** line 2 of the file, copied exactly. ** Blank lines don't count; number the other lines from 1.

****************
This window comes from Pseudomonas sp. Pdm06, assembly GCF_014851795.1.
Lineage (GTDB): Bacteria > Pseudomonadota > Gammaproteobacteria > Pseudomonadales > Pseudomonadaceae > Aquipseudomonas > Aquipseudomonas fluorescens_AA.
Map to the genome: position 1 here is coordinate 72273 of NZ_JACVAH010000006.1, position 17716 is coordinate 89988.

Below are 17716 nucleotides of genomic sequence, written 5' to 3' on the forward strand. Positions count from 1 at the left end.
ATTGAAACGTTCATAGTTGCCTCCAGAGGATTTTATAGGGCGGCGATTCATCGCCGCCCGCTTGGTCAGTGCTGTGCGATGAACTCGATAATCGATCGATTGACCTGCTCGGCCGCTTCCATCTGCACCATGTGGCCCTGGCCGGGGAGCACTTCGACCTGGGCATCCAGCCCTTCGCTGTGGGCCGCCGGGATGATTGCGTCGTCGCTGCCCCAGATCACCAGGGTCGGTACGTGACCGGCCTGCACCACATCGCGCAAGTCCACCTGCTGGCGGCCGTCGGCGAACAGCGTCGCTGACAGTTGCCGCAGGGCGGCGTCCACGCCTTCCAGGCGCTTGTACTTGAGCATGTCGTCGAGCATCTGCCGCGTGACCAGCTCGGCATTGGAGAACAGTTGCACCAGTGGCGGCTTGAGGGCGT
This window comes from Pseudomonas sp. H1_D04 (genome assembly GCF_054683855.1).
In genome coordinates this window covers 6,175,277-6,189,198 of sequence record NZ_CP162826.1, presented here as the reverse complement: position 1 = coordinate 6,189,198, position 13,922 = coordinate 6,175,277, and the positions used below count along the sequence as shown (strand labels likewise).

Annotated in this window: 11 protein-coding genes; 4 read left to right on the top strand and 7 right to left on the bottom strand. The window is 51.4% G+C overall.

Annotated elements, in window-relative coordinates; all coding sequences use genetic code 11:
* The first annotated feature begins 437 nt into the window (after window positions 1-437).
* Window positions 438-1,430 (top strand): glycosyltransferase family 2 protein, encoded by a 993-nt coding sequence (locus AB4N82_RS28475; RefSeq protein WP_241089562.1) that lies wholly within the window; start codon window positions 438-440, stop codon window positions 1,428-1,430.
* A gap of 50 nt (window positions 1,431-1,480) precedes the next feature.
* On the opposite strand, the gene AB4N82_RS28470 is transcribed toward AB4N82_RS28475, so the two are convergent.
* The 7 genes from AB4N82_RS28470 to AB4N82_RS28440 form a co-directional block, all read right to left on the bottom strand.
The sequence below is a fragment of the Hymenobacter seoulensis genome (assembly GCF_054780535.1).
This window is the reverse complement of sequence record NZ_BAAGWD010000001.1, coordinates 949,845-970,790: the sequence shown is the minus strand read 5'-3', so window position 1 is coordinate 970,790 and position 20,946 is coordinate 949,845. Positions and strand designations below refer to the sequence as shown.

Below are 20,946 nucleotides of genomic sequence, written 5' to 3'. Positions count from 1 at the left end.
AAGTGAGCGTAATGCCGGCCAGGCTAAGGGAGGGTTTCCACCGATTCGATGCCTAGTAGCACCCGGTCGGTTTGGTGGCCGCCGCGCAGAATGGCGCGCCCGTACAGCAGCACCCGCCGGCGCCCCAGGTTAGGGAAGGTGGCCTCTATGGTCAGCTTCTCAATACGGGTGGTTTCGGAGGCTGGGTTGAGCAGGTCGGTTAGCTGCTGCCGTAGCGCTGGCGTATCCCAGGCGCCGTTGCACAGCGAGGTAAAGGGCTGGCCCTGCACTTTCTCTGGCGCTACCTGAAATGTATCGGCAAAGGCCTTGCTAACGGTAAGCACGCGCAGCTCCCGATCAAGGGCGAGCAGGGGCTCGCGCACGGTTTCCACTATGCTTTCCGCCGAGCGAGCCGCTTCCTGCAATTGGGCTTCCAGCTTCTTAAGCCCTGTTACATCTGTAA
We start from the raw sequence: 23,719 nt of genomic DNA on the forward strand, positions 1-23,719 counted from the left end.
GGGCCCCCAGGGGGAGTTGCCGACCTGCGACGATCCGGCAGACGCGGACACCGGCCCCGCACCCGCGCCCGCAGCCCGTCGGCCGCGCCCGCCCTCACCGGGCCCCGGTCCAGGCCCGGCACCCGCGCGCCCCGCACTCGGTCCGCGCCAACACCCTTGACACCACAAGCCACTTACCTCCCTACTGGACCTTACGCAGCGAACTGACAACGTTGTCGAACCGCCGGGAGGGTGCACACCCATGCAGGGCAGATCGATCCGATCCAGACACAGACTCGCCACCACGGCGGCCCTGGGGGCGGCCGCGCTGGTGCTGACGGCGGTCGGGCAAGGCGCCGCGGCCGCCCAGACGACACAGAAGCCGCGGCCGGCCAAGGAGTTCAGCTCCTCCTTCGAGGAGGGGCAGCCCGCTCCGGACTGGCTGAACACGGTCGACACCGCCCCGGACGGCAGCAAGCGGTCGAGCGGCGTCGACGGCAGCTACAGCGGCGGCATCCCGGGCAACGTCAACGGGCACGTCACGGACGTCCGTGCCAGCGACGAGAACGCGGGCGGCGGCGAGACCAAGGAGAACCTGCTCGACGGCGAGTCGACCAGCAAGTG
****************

Lineage (GTDB): Bacteria > Pseudomonadota > Gammaproteobacteria > Pseudomonadales > Pseudomonadaceae > Aquipseudomonas > Aquipseudomonas fluorescens_AA.